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ULaw BPTC* students celebrate advocacy competition triumph

Two ULaw BPTC students have achieved fantastic success in this year’s The Times/Kingsley Napsley Student Advocacy Competition. Tom Worden came joint second place and Claire Carroll came third place, having argued the question: “Is it time to give anonymity to defendants accused of rape and other sexual crimes?”

*Now known as the Bar Professional Course (BPC).

Tom and Claire were among four finalists who showed off their advocacy skills in the competition final in front of a panel of judges chaired by Lady Justice Rafferty, the senior Court of Appeal judge, joined by an audience of around 100 pupils and students from schools and universities across the UK.

The duo entered the competition just before starting their BPTC studies. They were selected for the finals after fighting off competition from hundreds of other students, all of whom had to submit their initial argument in a short video.

The day also included presentations by Kingsley Napsley partners Sandra Paul, Julie Norris and John Harding, along with barrister Sophie Wood. Bernard Richmond QC of Lamb Building led a participatory session on the art of advocacy.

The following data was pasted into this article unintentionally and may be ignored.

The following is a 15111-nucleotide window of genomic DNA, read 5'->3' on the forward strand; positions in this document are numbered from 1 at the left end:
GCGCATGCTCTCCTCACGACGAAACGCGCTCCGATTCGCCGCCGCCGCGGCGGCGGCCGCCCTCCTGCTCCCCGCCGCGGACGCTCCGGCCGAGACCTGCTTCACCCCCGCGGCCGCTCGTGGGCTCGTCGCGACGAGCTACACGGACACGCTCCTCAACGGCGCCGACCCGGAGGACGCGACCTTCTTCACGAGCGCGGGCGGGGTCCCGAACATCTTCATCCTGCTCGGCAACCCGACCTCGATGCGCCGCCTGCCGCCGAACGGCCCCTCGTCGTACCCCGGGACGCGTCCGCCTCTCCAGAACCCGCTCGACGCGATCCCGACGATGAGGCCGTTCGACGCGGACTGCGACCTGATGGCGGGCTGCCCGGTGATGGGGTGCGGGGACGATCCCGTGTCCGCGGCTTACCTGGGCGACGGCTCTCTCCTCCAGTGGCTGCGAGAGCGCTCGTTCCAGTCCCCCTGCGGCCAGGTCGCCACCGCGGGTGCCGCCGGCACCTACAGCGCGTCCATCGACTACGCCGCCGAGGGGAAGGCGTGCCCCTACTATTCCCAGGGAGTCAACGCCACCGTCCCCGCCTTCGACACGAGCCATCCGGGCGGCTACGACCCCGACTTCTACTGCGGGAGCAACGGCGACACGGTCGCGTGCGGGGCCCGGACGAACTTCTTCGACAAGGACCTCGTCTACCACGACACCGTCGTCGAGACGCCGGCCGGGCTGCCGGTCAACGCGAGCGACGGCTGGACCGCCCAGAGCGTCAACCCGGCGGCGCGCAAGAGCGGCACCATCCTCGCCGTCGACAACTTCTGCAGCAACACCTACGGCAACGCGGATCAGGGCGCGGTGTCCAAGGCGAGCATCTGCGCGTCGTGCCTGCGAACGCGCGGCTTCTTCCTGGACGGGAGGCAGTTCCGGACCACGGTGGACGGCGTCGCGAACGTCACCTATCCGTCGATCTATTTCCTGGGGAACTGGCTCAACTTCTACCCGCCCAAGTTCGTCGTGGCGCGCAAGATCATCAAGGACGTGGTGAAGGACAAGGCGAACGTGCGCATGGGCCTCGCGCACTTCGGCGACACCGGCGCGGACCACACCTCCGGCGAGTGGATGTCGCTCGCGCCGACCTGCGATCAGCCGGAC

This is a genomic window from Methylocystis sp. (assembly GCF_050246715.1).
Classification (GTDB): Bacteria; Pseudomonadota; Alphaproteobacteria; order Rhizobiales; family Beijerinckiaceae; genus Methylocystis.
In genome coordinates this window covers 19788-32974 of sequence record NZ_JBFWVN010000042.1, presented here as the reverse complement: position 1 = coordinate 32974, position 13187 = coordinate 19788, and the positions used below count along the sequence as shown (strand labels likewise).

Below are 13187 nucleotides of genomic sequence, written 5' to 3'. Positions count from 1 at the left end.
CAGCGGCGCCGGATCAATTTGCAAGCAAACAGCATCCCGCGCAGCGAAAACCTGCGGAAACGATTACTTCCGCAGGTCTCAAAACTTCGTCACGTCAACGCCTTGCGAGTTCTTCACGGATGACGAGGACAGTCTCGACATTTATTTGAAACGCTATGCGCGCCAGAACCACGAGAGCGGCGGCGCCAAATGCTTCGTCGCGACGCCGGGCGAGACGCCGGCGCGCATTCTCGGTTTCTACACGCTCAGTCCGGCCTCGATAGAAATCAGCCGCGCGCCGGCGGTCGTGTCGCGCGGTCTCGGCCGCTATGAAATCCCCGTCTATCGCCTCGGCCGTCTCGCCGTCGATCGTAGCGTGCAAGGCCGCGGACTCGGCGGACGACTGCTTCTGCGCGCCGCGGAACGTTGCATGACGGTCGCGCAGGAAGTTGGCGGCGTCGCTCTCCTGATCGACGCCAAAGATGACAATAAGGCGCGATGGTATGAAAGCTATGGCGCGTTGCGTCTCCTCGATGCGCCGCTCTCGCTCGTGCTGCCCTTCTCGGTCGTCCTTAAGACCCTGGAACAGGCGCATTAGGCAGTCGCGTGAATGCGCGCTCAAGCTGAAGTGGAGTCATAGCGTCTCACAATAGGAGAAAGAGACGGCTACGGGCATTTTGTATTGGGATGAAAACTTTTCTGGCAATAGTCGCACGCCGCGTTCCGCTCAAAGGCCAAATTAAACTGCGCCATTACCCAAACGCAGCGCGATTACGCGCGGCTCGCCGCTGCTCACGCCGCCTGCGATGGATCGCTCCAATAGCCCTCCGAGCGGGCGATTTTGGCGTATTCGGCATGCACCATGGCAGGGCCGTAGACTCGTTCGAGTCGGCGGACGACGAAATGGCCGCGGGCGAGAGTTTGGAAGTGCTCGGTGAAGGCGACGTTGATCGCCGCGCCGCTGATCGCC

Tom, also a graduate of ULaw’s GDL course, argued that the principle of open justice would be undermined if those accused of sex crimes had anonymity. He said of the competition: “Standing on stage being grilled by Lady Justice Rafferty and the other judges in front of a big audience made the final a priceless experience. It was a great chance to improve my advocacy skills with the help of some of the country’s best lawyers.”

Find out more about The Times/Kingsley Napsley Student Advocacy Competition.

Claire put forward a clear case against anonymity for defendants accused of sex crimes, labelling the prospect “dangerous”. An aspiring barrister, Claire said: “I entered the competition because I was keen to put my skills of legal analysis and advocacy to the test. I felt privileged to be able to put forward my argument in front of such a distinguished panel.

“I hope that being a finalist will convey to future employers that I am someone who has worked hard at developing a high standard of advocacy. I strongly encourage other students to apply for next year’s competition.”

Jacqueline Cheltenham, BPTC course leader, said: “These brilliant results in The Times/Kingsley Napsley competition are a testament to the extremely high quality of our BPTC intake, showing that our incoming students are already achieving marvellous successes in advocacy. We are delighted to be starting the academic year in this way and are justifiably proud of their achievement.”

Watch Tom’s submission videos below: